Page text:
It's no secret that organisations across the world are generating more data than ever before. But for those in the genomics field, the data challenge is not only bigger than ever, it may be bigger than anyone else's: it's thought that in the coming years, the field will generate more data than any other industry.
For Juergen Harter, not only is his organisation characterised by huge volumes of data, until recently it was also characterised by Excel spreadsheets used to store vital business data.
Harter is the VP of information systems at Horizon Discovery, a biotech company based in the English city of Cambridge, which also has sites in the US and in the Austrian capital of Vienna. The company provides services from gene editing to modelling, to support the world's largest pharmaceutical companies in drug development.
As well as providing IT services for scientists working on cell biology, Harter also has to support a traditional salesforce and other support staff that were, until recently, using Excel as a repository for customer data.
Following the purchase of several biotech companies between 2014 and 2015, the company found itself not only having to integrate those acquisitions, but also the legacy business software systems that each brought with them. As a result, the company embarked on a program of consolidating its CRM, ERP, and productivity platforms.
All of the different Microsoft Exchange systems and email domains were consolidated, the Excel spreadsheets were replaced by Dynamics, and Skype for Business was brought in for unified comms.
"We decided to go with a Microsoft E3 site-wide license and then push every user into Office 365 because that allows everybody to be on one email system and have all the Office applications running in one unified way. That more or less allowed us to put everything together to form the Horizon Group," Harter said.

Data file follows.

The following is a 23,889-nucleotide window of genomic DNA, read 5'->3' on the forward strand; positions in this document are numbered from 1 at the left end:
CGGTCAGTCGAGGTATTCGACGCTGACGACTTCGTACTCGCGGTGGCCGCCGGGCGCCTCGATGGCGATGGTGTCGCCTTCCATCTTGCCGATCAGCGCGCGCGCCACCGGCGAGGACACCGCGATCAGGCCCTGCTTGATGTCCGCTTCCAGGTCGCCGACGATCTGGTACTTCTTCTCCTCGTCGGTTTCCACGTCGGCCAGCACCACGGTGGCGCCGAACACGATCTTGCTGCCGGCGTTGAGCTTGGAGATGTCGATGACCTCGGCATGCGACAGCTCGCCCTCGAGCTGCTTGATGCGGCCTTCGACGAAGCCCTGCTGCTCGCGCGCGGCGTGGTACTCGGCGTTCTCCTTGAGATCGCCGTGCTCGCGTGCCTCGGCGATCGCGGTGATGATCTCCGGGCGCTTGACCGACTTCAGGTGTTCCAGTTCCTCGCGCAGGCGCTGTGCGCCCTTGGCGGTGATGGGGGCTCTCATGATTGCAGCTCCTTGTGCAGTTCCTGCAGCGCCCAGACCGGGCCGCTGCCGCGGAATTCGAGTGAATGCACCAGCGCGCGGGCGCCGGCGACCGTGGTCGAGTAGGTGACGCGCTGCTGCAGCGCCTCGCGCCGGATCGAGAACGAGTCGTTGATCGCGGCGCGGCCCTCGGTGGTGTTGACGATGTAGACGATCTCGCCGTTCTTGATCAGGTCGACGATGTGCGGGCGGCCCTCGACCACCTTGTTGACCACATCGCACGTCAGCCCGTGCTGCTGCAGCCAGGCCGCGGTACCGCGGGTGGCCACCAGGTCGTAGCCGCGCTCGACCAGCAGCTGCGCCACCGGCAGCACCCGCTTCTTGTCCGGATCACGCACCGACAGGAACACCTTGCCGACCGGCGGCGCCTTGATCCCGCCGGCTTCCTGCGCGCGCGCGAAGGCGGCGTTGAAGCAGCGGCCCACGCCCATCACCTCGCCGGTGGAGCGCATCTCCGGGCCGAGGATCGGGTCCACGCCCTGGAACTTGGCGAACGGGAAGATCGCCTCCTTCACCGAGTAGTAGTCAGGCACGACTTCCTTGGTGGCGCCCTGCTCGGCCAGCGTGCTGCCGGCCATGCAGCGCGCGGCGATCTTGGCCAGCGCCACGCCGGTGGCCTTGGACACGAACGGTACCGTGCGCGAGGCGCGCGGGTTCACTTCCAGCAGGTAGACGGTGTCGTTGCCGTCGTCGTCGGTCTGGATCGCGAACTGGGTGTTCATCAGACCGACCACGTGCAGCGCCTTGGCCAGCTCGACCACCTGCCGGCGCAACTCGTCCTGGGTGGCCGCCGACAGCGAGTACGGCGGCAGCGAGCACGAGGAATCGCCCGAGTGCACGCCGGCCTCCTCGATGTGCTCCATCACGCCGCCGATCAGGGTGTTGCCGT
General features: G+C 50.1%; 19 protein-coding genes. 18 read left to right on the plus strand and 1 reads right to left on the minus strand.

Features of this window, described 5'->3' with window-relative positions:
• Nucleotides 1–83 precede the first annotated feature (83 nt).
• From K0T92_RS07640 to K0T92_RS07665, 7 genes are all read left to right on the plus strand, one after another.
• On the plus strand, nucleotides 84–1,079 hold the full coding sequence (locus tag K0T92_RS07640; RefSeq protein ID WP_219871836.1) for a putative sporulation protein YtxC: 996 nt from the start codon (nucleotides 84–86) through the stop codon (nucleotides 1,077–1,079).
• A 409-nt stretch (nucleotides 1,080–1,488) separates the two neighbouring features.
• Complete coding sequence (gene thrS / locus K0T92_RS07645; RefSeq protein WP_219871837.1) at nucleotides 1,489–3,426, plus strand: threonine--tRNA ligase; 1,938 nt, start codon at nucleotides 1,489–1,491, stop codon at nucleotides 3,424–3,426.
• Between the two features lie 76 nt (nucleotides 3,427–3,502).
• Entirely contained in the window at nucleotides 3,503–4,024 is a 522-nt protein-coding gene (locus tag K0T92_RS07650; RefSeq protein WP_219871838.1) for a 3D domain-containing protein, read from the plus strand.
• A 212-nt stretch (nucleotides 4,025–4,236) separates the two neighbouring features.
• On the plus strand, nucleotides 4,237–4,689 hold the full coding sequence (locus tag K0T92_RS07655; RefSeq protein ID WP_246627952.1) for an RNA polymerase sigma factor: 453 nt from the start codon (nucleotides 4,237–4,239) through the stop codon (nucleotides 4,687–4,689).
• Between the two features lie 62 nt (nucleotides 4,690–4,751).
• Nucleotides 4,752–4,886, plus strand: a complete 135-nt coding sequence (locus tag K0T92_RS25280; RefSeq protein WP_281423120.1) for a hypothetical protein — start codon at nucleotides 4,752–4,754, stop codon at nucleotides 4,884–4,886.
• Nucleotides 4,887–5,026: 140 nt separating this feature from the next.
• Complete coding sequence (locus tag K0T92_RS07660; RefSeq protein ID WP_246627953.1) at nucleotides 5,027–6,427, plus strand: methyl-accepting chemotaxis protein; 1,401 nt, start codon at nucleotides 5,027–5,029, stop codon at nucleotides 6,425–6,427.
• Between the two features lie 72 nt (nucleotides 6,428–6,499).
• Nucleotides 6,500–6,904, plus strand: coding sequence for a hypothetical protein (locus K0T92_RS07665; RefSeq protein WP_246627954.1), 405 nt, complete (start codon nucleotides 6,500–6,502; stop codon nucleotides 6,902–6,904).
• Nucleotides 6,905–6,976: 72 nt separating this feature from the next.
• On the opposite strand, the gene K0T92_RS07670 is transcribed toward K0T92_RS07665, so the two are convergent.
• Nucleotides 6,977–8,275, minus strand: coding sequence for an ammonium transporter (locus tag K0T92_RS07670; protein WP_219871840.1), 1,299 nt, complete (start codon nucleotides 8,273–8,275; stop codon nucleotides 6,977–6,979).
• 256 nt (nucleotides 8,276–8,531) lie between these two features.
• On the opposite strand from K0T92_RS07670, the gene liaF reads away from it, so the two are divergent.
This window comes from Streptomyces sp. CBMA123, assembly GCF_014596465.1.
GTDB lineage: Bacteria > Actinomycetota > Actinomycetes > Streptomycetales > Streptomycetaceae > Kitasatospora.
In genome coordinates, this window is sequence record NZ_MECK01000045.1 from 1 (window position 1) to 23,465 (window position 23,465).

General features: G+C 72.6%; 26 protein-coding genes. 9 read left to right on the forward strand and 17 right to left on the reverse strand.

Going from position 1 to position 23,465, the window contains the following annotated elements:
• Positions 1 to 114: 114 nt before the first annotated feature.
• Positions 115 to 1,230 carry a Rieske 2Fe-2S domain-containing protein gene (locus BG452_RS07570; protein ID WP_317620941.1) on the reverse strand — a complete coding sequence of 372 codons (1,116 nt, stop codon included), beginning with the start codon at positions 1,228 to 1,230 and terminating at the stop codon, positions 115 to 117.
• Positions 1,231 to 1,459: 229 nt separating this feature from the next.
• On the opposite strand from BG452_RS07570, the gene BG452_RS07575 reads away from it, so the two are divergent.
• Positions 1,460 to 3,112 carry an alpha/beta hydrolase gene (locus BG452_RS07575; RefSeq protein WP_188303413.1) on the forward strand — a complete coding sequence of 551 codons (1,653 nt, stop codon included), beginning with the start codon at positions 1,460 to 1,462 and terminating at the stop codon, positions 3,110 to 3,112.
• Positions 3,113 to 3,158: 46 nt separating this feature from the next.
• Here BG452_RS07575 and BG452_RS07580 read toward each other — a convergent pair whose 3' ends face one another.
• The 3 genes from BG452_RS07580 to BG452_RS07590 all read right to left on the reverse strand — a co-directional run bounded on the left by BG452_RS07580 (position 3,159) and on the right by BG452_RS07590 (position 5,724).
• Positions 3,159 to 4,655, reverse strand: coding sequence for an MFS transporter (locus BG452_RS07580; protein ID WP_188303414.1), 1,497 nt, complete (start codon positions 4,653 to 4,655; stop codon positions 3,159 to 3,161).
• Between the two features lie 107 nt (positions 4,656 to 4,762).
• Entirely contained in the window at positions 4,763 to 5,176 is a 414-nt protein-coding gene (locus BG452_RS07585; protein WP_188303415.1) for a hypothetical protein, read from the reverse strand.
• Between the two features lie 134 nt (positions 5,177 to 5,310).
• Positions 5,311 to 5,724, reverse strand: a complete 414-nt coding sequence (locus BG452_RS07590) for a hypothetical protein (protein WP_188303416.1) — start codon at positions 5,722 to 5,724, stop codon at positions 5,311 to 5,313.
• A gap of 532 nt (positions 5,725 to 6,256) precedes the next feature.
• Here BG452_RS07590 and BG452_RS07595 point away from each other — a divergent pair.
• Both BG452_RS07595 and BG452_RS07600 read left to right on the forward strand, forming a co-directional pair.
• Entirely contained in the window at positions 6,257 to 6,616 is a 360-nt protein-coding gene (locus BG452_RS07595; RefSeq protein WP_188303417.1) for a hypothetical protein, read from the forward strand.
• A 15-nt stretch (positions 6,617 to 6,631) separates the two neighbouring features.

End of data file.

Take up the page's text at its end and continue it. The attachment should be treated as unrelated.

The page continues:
While the Dynamics CRM is in the cloud, the AX ERP remains on-premises, though over time the latter is likely to be moved to a hosted option as well.
"If this was day one on the two-year AX deployment, I might go more toward that cloud release, but two years ago, we decided on-prem was the right route for that part. Last year, we started the CRM deployment. It took about a year and we had to unify five different old legacy CRM systems for that, but I thought it was mature enough for the cloud," Harter said.
While the commercial side of the business is now largely standardised on Microsoft underpinnings, the scientific side is a different story: though the former may have been fragmented across different versions of Redmond's products, the latter is fragmented across tens of platforms, both homegrown and bought-in, proprietary and open source, cloud and on-premises.
According to an analysis carried out by Harter's team a couple of years ago, there were between 100 and 200 separate software platforms used by researchers, from something used by what the IT chief describes as "just 10 scientists running locally on some desktops", to more complex gene-editing platforms running off AWS.
The situation is unlikely to remain that way for long: Harter expects a second software unification push on the scientific side of the business to be on the agenda soon.